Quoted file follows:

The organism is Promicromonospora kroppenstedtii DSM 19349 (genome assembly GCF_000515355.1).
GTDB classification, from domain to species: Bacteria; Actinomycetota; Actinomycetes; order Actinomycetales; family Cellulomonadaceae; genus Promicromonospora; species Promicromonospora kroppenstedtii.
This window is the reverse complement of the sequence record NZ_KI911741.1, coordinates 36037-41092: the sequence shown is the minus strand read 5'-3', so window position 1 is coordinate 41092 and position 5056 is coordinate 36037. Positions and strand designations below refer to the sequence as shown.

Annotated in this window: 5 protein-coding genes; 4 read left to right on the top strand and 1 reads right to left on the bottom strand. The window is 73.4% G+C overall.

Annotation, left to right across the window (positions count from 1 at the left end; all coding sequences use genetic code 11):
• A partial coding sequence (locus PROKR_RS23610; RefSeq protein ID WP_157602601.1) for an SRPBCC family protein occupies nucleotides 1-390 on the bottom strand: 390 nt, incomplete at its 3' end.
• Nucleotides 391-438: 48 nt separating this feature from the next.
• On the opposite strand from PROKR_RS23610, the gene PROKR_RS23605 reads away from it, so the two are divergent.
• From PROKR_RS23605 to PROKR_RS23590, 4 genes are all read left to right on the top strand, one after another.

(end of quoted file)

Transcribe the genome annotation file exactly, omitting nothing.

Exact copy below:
The organism is Promicromonospora kroppenstedtii DSM 19349 (genome assembly GCF_000515355.1).
GTDB classification, from domain to species: Bacteria; Actinomycetota; Actinomycetes; order Actinomycetales; family Cellulomonadaceae; genus Promicromonospora; species Promicromonospora kroppenstedtii.
This window is the reverse complement of the sequence record NZ_KI911741.1, coordinates 36037-41092: the sequence shown is the minus strand read 5'-3', so window position 1 is coordinate 41092 and position 5056 is coordinate 36037. Positions and strand designations below refer to the sequence as shown.

Annotated in this window: 5 protein-coding genes; 4 read left to right on the top strand and 1 reads right to left on the bottom strand. The window is 73.4% G+C overall.

Annotation, left to right across the window (positions count from 1 at the left end; all coding sequences use genetic code 11):
• A partial coding sequence (locus PROKR_RS23610; RefSeq protein ID WP_157602601.1) for an SRPBCC family protein occupies nucleotides 1-390 on the bottom strand: 390 nt, incomplete at its 3' end.
• Nucleotides 391-438: 48 nt separating this feature from the next.
• On the opposite strand from PROKR_RS23610, the gene PROKR_RS23605 reads away from it, so the two are divergent.
• From PROKR_RS23605 to PROKR_RS23590, 4 genes are all read left to right on the top strand, one after another.